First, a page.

Stroke patients admitted to rural hospitals over the weekend may be at higher risk of death, according to new research from University of Georgia researchers, in Journal of Stroke & Cerebrovascular Diseases.
“The weekend effect is the phenomenon where the risk of bad or adverse outcomes, such as mortality in our study, increases for those who are admitted to the hospital over the weekend as opposed to a weekday.”
— lead author Birook Mekonnen, who conducted the study as a graduate student at UGA’s College of Public Health
There are many ideas about why this effect exists, he said, and some smaller studies have pointed to reduced hospital staffing over weekends and limitations in overall hospital resources, a media release from University of Georgia notes.
Magnifying Glass on the Numbers
To better understand the dynamics of the weekend effect, Mekonnen and his co-authors wanted to investigate patient outcomes for different types of strokes admitted to hospitals over the weekend nationwide.
Using a 2016 sample of inpatient hospital data, the team looked at the hospital deaths connected to ischemic and hemorrhagic strokes in rural and urban facilities across the U.S.
They found evidence to support the weekend effect in both urban and rural hospitals, but the outcomes were especially bad for rural patients who suffered from hemorrhagic strokes.
The day of the week may just be one factor in a larger trend of unfavorable stroke outcomes for rural patients, shares co-author Donglan “Stacy” Zhang, an assistant professor of health policy and management in public health.
Hospitals in rural areas tend to operate with fewer resources, including fewer if any stroke specialists or the equipment to handle particularly severe cases. They also serve a wider geographic area, she said. In most rural communities, it’s not uncommon to drive over an hour to reach the nearest hospital.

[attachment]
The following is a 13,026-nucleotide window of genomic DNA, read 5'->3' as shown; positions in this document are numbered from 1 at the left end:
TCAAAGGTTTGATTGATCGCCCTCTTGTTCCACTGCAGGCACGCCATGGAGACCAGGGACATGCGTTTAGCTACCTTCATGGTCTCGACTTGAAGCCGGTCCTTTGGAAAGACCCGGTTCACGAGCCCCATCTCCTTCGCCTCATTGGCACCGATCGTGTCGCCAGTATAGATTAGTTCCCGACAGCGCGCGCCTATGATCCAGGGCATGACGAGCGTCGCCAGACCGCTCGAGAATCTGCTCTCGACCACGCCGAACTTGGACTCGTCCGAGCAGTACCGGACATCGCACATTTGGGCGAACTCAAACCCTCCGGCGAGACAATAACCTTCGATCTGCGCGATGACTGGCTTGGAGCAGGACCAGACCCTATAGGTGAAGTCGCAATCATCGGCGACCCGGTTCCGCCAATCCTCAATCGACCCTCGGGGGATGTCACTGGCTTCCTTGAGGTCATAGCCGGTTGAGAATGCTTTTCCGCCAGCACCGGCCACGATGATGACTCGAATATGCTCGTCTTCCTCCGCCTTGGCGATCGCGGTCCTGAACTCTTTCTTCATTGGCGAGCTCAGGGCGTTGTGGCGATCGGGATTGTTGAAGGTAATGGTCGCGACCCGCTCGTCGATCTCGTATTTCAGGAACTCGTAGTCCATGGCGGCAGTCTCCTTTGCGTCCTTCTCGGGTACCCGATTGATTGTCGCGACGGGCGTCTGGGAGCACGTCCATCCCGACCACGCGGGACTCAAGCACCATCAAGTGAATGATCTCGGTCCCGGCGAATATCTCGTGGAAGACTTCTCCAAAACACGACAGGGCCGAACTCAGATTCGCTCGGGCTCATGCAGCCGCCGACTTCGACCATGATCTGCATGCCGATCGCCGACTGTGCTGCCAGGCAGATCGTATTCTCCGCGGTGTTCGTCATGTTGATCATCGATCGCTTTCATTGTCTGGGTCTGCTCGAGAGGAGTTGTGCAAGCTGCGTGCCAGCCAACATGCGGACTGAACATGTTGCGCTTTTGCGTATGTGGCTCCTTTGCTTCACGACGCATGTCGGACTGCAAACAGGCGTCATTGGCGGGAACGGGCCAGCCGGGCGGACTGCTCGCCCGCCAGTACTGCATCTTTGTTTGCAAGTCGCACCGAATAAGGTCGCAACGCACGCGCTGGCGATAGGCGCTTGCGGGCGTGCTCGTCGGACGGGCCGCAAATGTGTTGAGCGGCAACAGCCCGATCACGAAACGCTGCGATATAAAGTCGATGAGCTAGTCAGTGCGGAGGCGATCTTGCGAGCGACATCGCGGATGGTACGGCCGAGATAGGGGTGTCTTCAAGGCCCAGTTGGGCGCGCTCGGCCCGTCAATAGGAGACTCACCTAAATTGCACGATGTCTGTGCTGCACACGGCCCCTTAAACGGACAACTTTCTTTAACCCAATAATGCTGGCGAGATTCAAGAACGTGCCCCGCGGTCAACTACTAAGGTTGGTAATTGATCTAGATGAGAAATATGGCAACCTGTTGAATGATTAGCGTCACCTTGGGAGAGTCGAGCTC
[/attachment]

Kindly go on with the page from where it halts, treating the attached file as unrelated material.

That’s why the authors wanted to look at both location and type of stroke, the release continues.
“Ischemic strokes are more common, but hemorrhagic strokes are more severe. You tend to see higher mortality rates with hemorrhagic strokes. Timely care is critical.”
— Birook Mekonnen
The good news is that more rural facilities are joining telestroke care networks, where providers in rural hospitals can connect with stroke specialists and collaborate on treatment when a patient arrives with signs of stroke.
Protect Against ‘Weekend Effect’?
So, what can be done to protect patients, especially rural ones, from the weekend effect? The authors recommend further investment in telemedicine.
And one silver lining of the current coronavirus pandemic is that it has triggered a wider adoption of telemedicine among health insurers, providers and patients.
While a patient still needs hands-on treatment for stroke, Zhang says, medical providers may be able to diagnose the type of stroke using telemedicine, which speeds up treatment once the patient arrives at the hospital. She urges more policies favoring telemedicine, including payment reimbursement.
Mekonnen encourages individuals who are at risk for stroke or other major health events to look into the telemedicine options available to them. “This may be the new norm,” he concludes.
[Source(s): University of Georgia, EurekAlert]
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